The short-range and long-range organization of neural activity by oscillations of different frequencies depends upon the ways in which those oscillations work in concert. One means by which oscillations are widely reported to work in concert involves the gamma and theta frequency ranges. The amplitude of gamma oscillations can be modulated by the phase of a theta oscillation (Canolty et al., 2006; Jensen and Colgin, 2007; Doesburg et al., 2009b). The amplitude of broadband high gamma activity (80–150 Hz) is maximal at the trough of 5 Hz theta oscillations in ECoG data collected from a wide region of cortex (Canolty et al., 2006).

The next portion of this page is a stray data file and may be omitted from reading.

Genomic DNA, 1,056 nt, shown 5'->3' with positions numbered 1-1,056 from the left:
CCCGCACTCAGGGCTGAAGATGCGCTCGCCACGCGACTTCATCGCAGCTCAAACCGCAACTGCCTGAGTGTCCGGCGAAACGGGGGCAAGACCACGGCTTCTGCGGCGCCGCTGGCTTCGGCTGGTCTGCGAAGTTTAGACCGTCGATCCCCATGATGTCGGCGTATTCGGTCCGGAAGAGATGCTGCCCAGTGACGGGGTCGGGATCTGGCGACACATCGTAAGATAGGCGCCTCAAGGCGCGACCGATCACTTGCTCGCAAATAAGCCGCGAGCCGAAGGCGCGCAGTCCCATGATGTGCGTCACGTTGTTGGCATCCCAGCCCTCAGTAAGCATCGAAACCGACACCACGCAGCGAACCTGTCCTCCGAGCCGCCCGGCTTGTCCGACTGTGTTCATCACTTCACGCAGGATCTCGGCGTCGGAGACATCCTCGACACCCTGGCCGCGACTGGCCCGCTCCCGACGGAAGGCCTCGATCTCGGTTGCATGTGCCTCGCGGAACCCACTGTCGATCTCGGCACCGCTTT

This pattern of theta-modulated gamma appears to play an important role in cognitive processing. During binocular rivalry, it connects a frontoparietal network involved in perceptual switching. Immediately prior to a perceptual switch and concomitant response, it dynamically connects inferior temporal and motor cortices to the network (Doesburg et al., 2009b). It has been postulated that the timing of gamma oscillations within a given theta cycle plays an organizational role, with each 40 Hz gamma cycle within a 7 Hz theta cycle corresponding to the neuronal ensemble for one item in a set maintained in working memory (Lisman and Idiart, 1995; Jensen and Colgin, 2007). While empirical data remain inconclusive regarding that particular model of working memory, there is evidence that theta phase distinguishes between neuronal ensembles oscillating at different gamma frequencies. In rats exploring a maze, medium-frequency (50–90 Hz) gamma oscillations in the hippocampus occur at a slightly earlier phase of the theta cycle than slower (30–50 Hz) gamma oscillations (Belluscio et al., 2012). As these different gamma frequencies correspond to different neuronal ensembles, as described in the previous section, this demonstrates how phase-amplitude modulation serves to distinguish between ensembles in neighboring regions.